When I posted my previous post on accounts on Google+ I received a very interesting suggestions that I would like to bring to the attention of more people. Andrew Cooks pointed out that what LastPass (and other password managers) really need, is a way to specify the password policy programmatically, rather than crowdsourcing this data as LastPass is doing right now.
There are already a number of cross-product specifications of fixed-path files used to describe parameters such as
sitemap.xml. While cleaning up my blog’s image serving I also found that there is a
rules.abe file used by the NoScript extension for Firefox. In this optic, adding a new
password-policy.txt file to define some parameters for the password policy of the website.
Things like the minimum and maximum length of the password, which characters are allowed, whether it is case sensitive or not. These are important information that all the password managers need to know, and as I said not all websites make it clear to the user either. I’ll recount two different horror stories, one in the past and one more recent, that show how that is important.
The first story is from probably almost ten years ago or so. I registered with the Italian postal service. I selected a “strong” (not really) password, 11 characters long. It was not really dictionary-based, but it was close enough if you knew my passwords’ pattern. Anyway, I liked the idea of having the long password. I signed up for it, I logged back in, everything worked. Until a few months later, when I decided I wanted to fetch that particular mailbox from GMail — yes, the Italian postal service gives you an email box, no I don’t want to comment further on that.
What happens is that the moment I tried to set up the mail fetching on GMail, it kept failing authentication. And I’m sure I used the right password that I’ve insisted using up to that point! I log in on the website just fine with it, so what gives? A quick check at the password that my browser (I think Firefox at the time) think is the password of that website shows me the truth: the password I’ve been using to log in does not match the one I tried to use from GMail: the last character is not there. Some further inspection of the postal service website shows that the password fields, both in the password change and login (and I assumed at the time the registration page for obvious reasons), set a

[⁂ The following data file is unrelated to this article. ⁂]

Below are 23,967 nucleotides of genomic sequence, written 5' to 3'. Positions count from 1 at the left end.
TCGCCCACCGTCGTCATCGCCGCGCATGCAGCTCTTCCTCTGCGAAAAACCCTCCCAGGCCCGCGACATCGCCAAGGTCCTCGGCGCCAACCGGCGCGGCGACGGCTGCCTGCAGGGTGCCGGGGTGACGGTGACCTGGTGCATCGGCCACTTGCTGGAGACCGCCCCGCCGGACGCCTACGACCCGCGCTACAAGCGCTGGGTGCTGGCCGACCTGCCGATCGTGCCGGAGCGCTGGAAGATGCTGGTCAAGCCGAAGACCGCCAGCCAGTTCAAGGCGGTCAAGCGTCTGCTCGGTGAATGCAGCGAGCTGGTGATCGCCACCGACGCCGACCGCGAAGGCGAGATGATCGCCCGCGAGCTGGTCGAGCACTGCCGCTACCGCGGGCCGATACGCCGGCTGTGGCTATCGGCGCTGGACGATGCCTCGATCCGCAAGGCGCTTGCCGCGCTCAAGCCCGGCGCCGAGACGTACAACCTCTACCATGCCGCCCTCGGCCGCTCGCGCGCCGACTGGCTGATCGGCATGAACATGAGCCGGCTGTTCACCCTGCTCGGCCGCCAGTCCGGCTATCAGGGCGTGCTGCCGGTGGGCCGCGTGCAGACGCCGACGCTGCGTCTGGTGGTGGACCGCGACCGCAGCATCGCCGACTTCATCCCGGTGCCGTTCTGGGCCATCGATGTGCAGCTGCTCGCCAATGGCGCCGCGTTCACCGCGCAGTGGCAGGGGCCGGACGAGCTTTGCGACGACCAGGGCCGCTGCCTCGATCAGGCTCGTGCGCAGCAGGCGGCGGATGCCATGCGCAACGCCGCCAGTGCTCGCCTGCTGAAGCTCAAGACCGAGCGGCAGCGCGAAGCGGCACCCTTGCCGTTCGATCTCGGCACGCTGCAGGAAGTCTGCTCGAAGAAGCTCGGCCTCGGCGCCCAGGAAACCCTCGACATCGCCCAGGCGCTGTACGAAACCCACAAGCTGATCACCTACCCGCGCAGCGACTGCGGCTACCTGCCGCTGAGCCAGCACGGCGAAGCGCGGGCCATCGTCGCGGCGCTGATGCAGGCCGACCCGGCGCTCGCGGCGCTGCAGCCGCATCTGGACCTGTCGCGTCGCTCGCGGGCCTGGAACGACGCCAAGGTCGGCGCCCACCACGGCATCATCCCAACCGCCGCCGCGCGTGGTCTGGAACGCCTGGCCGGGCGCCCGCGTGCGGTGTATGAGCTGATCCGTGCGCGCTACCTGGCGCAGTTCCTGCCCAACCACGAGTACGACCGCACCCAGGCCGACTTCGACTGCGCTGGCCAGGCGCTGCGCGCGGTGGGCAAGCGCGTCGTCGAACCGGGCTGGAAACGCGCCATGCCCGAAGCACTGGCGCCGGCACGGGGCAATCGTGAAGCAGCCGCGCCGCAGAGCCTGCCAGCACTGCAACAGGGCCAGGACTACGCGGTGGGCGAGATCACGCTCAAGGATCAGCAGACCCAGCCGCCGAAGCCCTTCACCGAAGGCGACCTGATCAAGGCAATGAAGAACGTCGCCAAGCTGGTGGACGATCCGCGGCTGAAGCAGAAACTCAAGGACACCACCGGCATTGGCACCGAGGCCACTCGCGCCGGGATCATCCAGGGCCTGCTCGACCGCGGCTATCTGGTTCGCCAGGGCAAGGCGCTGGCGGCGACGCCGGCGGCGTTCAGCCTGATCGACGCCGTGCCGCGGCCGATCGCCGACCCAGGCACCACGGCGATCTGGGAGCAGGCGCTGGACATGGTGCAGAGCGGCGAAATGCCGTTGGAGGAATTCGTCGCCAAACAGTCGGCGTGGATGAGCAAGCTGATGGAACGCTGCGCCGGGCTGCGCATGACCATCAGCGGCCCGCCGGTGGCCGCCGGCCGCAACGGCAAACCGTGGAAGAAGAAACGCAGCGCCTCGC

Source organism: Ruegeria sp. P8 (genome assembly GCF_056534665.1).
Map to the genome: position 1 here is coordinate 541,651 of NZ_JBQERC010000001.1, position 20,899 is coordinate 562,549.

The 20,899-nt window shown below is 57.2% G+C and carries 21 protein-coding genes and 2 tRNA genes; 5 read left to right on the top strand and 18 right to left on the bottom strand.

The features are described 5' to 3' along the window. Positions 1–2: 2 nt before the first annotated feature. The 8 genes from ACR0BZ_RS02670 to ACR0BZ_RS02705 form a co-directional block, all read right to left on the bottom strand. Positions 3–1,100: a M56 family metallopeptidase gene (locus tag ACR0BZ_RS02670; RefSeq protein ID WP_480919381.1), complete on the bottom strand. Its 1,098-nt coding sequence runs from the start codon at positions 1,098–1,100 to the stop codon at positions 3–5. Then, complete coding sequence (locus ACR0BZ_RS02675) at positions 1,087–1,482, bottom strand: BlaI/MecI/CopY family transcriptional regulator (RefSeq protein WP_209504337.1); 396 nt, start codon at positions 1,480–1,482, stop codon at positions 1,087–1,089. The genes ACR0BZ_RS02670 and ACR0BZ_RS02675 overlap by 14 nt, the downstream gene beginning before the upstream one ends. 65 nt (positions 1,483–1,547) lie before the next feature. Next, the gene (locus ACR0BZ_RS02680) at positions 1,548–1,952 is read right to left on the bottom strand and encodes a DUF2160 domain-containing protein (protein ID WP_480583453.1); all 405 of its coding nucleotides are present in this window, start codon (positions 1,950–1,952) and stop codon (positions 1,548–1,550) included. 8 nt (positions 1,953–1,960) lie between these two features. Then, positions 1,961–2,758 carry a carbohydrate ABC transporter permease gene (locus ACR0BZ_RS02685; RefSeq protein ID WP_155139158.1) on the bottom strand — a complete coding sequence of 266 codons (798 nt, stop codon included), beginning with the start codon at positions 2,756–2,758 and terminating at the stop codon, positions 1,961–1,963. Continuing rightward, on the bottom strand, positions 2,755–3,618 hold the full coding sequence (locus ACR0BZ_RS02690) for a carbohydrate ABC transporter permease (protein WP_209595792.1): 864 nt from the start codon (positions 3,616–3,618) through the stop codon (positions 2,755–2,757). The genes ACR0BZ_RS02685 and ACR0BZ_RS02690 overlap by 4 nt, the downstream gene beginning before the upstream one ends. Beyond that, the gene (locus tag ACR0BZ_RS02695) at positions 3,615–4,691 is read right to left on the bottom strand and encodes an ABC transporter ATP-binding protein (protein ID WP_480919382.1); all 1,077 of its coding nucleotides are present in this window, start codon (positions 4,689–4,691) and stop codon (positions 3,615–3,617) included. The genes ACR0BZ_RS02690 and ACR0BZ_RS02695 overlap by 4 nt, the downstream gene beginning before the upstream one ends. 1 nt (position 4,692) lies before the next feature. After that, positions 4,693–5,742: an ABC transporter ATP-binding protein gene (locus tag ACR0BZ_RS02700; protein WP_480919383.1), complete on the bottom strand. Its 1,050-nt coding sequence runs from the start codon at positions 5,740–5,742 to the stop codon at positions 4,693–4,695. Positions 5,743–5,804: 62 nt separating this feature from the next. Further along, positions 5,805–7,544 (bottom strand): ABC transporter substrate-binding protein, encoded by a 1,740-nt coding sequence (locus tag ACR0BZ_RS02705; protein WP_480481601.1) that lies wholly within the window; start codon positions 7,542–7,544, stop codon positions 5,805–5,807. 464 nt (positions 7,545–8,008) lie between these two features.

maxlength value to 10. So of course, as long as I typed or pasted the password in the field, the way I typed it when I registered, it worked perfectly fine, but when I tried to login out of band (through POP3) it used the password as I intended, and failed.
A similar, more recent story happened with LastMinute. I went to change my password, in my recent spree of updating all my passwords, even for accounts not in use (mostly to make sure that they don’t get leaked and allow people to do crazy stuff to me). My default password generator on LastPass is set to generate 32-characters passwords. But that did not work for LastMinute, or rather, it appeared to. It let me change my password just fine, but when I tried logging back in, well, it did not work. Yes, this is the reason that I try to log back in after generating the password, I’ve seen that happening before. In this case, the problem was to be found in the length of the password.
But just having a proper range for the password length wouldn’t be enough. Other details that would be useful are for instance the allowed symbols; I have found that sometimes I need to either generate a number of passwords to find one that does not have one of the disallowed symbols but still has some, or give up on the symbols altogether and ask LastPass to generate only letters and numbers. Or having a way to tell that the password is case sensitive or not — because if it is not, what I do is disable the generation of one set of letters, so that it randomises them better.
But there is more metadata that could be of use there — things like which domains should the password be used with, for instance. Right now LastPass has a (limited) predefined list of equivalent domains, and hostnames that need to match exactly (so that bugs.gentoo.org and forums.gentoo.org are given different passwords), while it’s up to you to build the rest of the database. Even for the Amazon domains, the list is not comprehensive and I had to add quite a few when logging in the Italian and UK stores.
Of course if you were just to tell that your website uses the same password as, say, google.com, you’re going to have a problem. What you need is a reciprocal indication that both sites think the other is equivalent, basically serving the same identical file. This makes the implementation a bit more complex but it should not be too difficult as those kind of sites tend to at least share
robots.txt (okay, not in the case of Amazon), so distributing one more file should not be that difficult.
I’m not sure if anybody is going to work on implementing this, or writing a proper specification for it, rather than a vague rant on a blog, but hope can’t die, right?
Update 2021-07-22: as it turns out, this idea was implemented, at the end. By Apple, of all companies. Including a repository for users to contribute the configuration that is not present in the actual sites.